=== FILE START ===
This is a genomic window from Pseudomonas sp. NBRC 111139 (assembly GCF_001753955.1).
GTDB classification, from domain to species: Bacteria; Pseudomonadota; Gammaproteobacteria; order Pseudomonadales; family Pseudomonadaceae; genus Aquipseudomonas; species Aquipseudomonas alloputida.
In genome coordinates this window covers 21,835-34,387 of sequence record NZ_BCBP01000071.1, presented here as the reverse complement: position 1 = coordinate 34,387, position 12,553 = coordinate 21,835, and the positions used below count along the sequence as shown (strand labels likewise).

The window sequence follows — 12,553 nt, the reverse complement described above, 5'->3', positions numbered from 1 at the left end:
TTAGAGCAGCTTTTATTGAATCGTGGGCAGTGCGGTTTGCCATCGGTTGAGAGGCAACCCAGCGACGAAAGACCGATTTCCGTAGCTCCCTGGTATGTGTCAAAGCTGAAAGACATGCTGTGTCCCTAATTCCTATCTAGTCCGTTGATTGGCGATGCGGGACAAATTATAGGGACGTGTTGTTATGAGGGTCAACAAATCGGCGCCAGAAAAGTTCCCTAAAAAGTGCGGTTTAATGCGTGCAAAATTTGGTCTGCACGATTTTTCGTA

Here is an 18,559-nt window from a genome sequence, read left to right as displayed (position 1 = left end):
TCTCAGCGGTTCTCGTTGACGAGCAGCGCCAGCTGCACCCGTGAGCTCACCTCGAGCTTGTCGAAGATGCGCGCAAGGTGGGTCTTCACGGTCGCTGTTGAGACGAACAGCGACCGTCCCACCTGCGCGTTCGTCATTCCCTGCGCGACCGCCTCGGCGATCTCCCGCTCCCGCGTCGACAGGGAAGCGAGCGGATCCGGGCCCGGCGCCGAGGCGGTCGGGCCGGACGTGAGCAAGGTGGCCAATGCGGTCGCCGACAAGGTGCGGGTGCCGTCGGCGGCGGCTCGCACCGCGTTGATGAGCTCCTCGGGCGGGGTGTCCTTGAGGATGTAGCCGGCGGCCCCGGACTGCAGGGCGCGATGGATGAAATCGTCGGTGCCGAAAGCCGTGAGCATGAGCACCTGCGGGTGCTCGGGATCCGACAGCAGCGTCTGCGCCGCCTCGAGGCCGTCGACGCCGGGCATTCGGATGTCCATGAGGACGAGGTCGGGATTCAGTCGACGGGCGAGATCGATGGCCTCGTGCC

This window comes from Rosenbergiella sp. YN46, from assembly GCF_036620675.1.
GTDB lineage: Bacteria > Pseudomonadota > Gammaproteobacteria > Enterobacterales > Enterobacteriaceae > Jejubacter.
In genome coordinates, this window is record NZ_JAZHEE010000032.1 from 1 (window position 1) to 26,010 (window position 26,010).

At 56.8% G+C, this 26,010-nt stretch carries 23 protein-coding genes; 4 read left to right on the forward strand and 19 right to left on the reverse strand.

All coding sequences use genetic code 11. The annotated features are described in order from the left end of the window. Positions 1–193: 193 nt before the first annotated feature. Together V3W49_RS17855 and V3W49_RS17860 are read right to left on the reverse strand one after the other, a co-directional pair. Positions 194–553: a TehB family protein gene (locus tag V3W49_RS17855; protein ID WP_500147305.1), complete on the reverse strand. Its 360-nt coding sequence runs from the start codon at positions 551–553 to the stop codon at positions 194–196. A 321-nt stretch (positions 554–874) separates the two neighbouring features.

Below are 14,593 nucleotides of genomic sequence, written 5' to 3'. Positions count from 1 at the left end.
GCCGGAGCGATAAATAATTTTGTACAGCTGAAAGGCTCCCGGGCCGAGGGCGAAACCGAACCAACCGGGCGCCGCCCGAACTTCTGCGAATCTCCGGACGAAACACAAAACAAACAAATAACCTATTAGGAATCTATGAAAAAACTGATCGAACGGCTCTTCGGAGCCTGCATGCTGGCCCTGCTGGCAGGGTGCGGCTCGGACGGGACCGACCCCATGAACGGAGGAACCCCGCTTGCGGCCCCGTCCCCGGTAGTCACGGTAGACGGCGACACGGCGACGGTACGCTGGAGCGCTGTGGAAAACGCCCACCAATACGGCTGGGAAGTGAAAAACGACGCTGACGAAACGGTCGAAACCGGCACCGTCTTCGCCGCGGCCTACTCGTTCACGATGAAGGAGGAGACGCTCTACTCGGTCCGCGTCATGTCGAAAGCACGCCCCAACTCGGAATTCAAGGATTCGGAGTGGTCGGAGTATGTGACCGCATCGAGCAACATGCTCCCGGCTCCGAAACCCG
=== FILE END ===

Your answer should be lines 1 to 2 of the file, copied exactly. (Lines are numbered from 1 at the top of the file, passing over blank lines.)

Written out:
This is a genomic window from Pseudomonas sp. NBRC 111139 (assembly GCF_001753955.1).
GTDB classification, from domain to species: Bacteria; Pseudomonadota; Gammaproteobacteria; order Pseudomonadales; family Pseudomonadaceae; genus Aquipseudomonas; species Aquipseudomonas alloputida.